Background: In January 2017, the nutrition societies of -Germany, Austria and Switzerland revised the reference values for sodium and chloride intake. Methods: For adults, the estimated value for sodium intake was derived on the basis of a balance study. The estimated values for children and adolescents were extrapolated from this estimated value considering differences in body mass. For infants aged 0 to under 4 months, an estimated value was set based on the sodium intake via breast milk. From this value the estimated value for infants aged 4 to under 12 months was also derived by extrapolation. The estimated value for lactating women takes into account the fact that the sodium loss via breast milk is compensated through homoeostatic mechanisms. Except for infants, the reference values for chloride intake were derived based on the estimated values for sodium intake. Results: For adults, pregnant and lactating women, the estimated values for sodium and chloride intake are set at 1,500 and 2,300 mg/day. Discussion and Conclusion: Reference values for sodium and chloride can be derived in terms of estimated values. Considering dietary recommendations for sodium and chloride, it must be taken into account that high intake of sodium chloride (salt) is associated with adverse health effects, for example, hypertension and cardiovascular diseases. Therefore, it is necessary to lower salt intake in the general population.
The D-A-CH ‘reference values for nutrient intake’  are jointly issued by the nutrition societies of Germany, Austria and Switzerland (the abbreviation D-A-CH arises from the initial letters of the common country identification for the countries Germany [D], Austria [A] and -Switzerland [CH]). They elaborated the revised reference values for sodium and chloride, which were published in German in January 2017. This paper gives a summary of this work.
Reference value is a collective term for recommended intake values, estimated values and guiding values. A recommended intake value, according to its definition, meets the requirement of nearly any person (approximately 98%) of a defined group of healthy people. Estimated values are given when human requirements cannot be determined with desirable accuracy. Guiding values are stated in terms of aids for orientation . Different scientific bodies derived dietary reference values for sodium and chloride: For adults, intake values range from 920–2,300 mg/day for sodium [2-4] and an intake value is set at 2,300 mg/day for chloride .
Quantitatively, sodium (Na+) and chloride are the most abundant electrolytes in the extracellular space [5, 6]. Both electrolytes occur in almost all foods, where they are found naturally or are added during processing, cooking or at the table.
Sodium and chloride are osmotically active in the extracellular fluid. They serve to maintain osmotic pressure as well as water, electrolyte and acid-base balance and affect extracellular volume  and blood pressure [8, 9]. At cellular level, sodium is involved in maintaining membrane potential and in facilitating the active transport of molecules across cell membranes. For instance, glucose is transported together with sodium through a coupled mechanism (symport) in small intestinal enterocytes and in renal tubular epithelial cells [5, 7, 10]. Chloride is essential for the production of hydrochloric acid in the parietal cells of the stomach. As a component of gastric juice, hydrochloric acid is involved in digestion and in the defense activities against unspecific pathogens .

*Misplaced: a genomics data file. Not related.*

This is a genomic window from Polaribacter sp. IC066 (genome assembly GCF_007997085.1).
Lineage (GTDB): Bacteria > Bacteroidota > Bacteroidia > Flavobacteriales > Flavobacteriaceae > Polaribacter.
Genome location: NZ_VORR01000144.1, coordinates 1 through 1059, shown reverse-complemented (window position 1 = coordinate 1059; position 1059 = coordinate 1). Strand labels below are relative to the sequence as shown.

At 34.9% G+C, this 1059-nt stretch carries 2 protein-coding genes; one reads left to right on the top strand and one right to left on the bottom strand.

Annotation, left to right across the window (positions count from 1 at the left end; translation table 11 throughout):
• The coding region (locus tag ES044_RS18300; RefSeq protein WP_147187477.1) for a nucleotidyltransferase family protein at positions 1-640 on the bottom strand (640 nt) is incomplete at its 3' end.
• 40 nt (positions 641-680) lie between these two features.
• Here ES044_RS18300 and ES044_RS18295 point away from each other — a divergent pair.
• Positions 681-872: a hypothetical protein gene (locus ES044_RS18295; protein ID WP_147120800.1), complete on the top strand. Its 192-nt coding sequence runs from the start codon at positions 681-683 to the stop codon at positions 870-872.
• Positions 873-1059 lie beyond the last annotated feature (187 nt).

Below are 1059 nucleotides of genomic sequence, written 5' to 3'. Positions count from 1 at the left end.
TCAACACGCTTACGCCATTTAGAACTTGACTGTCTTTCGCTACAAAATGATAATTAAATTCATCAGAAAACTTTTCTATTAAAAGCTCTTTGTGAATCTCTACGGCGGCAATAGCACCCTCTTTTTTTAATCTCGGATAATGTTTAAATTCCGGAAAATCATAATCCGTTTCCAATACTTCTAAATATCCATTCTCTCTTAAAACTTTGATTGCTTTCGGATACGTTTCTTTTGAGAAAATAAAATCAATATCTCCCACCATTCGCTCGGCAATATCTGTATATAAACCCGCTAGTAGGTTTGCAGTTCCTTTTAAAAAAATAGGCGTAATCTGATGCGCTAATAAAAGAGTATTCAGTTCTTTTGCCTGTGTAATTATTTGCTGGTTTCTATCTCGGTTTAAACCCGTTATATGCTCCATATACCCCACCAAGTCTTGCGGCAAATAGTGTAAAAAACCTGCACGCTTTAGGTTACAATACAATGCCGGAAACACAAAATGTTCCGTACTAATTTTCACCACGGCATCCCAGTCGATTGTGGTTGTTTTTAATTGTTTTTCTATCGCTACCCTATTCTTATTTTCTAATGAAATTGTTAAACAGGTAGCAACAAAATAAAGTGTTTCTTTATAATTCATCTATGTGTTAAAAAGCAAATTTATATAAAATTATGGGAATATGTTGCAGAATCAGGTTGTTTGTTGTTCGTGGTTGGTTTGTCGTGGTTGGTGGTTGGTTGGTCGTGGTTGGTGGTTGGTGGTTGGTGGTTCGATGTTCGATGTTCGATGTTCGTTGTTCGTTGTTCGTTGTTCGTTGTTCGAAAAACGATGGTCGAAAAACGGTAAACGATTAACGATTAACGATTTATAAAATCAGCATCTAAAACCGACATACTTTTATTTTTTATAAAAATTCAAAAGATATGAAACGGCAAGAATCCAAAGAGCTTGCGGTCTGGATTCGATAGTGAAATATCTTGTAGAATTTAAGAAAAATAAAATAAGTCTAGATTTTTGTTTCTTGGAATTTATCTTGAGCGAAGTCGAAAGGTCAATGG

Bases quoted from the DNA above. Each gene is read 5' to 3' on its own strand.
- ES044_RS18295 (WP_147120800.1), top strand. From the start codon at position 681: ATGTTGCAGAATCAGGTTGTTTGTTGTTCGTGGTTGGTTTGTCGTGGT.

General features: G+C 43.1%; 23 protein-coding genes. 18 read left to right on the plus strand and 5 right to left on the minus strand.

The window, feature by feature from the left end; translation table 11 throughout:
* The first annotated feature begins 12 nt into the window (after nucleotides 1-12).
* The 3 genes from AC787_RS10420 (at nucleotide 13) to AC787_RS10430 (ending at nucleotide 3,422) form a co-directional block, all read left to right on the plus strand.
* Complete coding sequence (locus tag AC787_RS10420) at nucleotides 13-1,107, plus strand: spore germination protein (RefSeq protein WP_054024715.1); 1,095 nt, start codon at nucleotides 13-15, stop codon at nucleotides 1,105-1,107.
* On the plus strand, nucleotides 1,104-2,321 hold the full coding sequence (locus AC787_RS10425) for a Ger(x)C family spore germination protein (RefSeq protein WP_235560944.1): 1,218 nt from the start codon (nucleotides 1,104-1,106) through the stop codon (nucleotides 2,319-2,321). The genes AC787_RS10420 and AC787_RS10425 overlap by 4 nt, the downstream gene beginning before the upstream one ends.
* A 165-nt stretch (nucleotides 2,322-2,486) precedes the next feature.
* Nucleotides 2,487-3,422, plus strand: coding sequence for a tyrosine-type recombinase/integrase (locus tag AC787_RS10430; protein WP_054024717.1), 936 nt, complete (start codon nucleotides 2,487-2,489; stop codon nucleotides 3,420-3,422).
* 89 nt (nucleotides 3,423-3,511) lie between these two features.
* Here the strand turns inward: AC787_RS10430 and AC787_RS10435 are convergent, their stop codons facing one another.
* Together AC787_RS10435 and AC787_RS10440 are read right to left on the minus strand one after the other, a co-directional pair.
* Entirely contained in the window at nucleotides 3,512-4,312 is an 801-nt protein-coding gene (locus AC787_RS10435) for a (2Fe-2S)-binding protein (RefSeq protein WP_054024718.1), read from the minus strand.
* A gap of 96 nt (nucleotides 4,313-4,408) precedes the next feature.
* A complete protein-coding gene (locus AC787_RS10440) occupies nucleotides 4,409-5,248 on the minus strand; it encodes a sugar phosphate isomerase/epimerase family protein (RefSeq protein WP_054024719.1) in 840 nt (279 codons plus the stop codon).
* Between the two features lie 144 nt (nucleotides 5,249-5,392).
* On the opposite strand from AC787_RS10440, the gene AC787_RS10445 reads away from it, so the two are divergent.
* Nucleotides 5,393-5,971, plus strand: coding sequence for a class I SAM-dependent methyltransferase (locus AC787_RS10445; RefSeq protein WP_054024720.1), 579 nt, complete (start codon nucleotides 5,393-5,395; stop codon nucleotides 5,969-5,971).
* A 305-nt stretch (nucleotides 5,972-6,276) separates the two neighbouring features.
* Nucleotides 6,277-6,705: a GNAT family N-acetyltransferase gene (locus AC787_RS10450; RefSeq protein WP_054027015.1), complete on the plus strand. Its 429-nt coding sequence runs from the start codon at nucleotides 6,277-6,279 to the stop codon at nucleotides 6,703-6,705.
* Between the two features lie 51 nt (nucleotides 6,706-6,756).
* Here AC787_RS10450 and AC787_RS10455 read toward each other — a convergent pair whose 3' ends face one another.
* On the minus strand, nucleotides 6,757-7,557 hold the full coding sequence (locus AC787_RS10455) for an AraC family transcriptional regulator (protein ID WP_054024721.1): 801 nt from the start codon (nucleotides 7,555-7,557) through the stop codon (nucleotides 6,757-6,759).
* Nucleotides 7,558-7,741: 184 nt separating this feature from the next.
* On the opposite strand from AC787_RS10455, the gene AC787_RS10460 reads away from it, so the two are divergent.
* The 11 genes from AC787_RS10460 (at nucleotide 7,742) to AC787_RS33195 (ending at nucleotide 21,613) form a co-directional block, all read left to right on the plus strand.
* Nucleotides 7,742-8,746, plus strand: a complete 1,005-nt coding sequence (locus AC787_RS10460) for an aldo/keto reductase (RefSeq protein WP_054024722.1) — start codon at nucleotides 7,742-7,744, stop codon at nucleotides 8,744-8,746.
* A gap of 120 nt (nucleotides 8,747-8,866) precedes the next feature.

Criteria to Assess the Supply with Sodium and Chloride
It is difficult to precisely assess sodium and chloride supply using dietary assessment methods due to the variable extent of salt addition. In fact, it has been demonstrated that dietary assessment methods typically underestimate salt intake [11, 12]. Due to homoeostasis, plasma concentration of sodium and chloride is also not suitable to assess the supply with sodium and chloride. A more accurate measurement of supply is the assessment of 24-h urinary excretion. Based on sodium supply, chloride supply can be determined.
Measurement of 24-h urinary sodium excretion is considered the gold standard method for the assessment of sodium intake . However, 24-h urine collections are complex and require a high level of compliance. Therefore, this method is of limited suitability for large population studies. Thus, in order to assess the sodium intake in the general population, 24-h sodium excretion is often estimated based on spot urinary sodium concentrations. However, due to, for example, large within-person variation, spot urine samples provide relatively inaccurate estimates of sodium intake in individuals. To determine sodium intake in an individual using renal sodium excretion, several 24-h urine samples would be required . It is also possible to extrapolate from spot urine concentration to daily sodium excretion by using a set of published equations .
Derivation of the Reference Values for the Intake of Sodium and Chloride
Sodium requirement is dependent on individual and environmental factors and is thus subject to high individual variability. It is therefore not possible to set average requirements for certain population groups. Thus, the reference values for sodium intake are set as estimated values.
Intake of chloride usually occurs together with sodium, due to the addition of salt in food processing and in preparation or intake of foods [5, 16]. Thus, except for infants, the reference values for chloride intake were derived based on the estimated values for sodium intake on the molar level considering the molecular weight of chloride. One mmol sodium is equivalent to 23.0 mg sodium and 1 mmol chloride is equivalent to 35.5 mg chloride, which means that 1 mg sodium (0.04 mmol) corresponds to 1.54 mg chloride.
In extreme conditions, it is possible to survive on very low sodium intake of about 23 mg/day (1 mmol/day) due to adaptive mechanisms regarding sodium excretion through sweat, urine and faeces [17, 18]. However, such a low sodium intake cannot be compared to the physiological requirement in population groups under different circumstances, which can only be determined individually. In most population groups, sodium intake exceeds sodium requirement by a multiple. Only few studies determined the sodium intake that is required for health in persons adapted to low sodium intake over a longer period .
In the balance study by Allsopp et al. [20, 21], sodium balance in male subjects was determined at different sodium intake levels (1,500, 4,000, and 8,000 mg/day) over a period of 8 days based on urinary sodium excretion. At a sodium intake of 1,500 mg/day, sodium balance was negative during the first 4 days with increased sodium loss through sweat due to moderate physical activity and heat exposure (from day 4 onwards for 12 h/day at 40°C) in non-acclimatised subjects. However, on the 8th day, mean sodium balance was positive (36.8 ± 117.3 mg/day) at a sodium intake of 1,500 mg/day under the conditions mentioned above. In addition, with a diet providing 1,500 mg sodium/day, the other reference values for nutrient intake except for iodine and fluoride intake are reached [22, 23]. Therefore, the estimated value for adequate sodium intake is set to 1,500 mg/day (Table 1).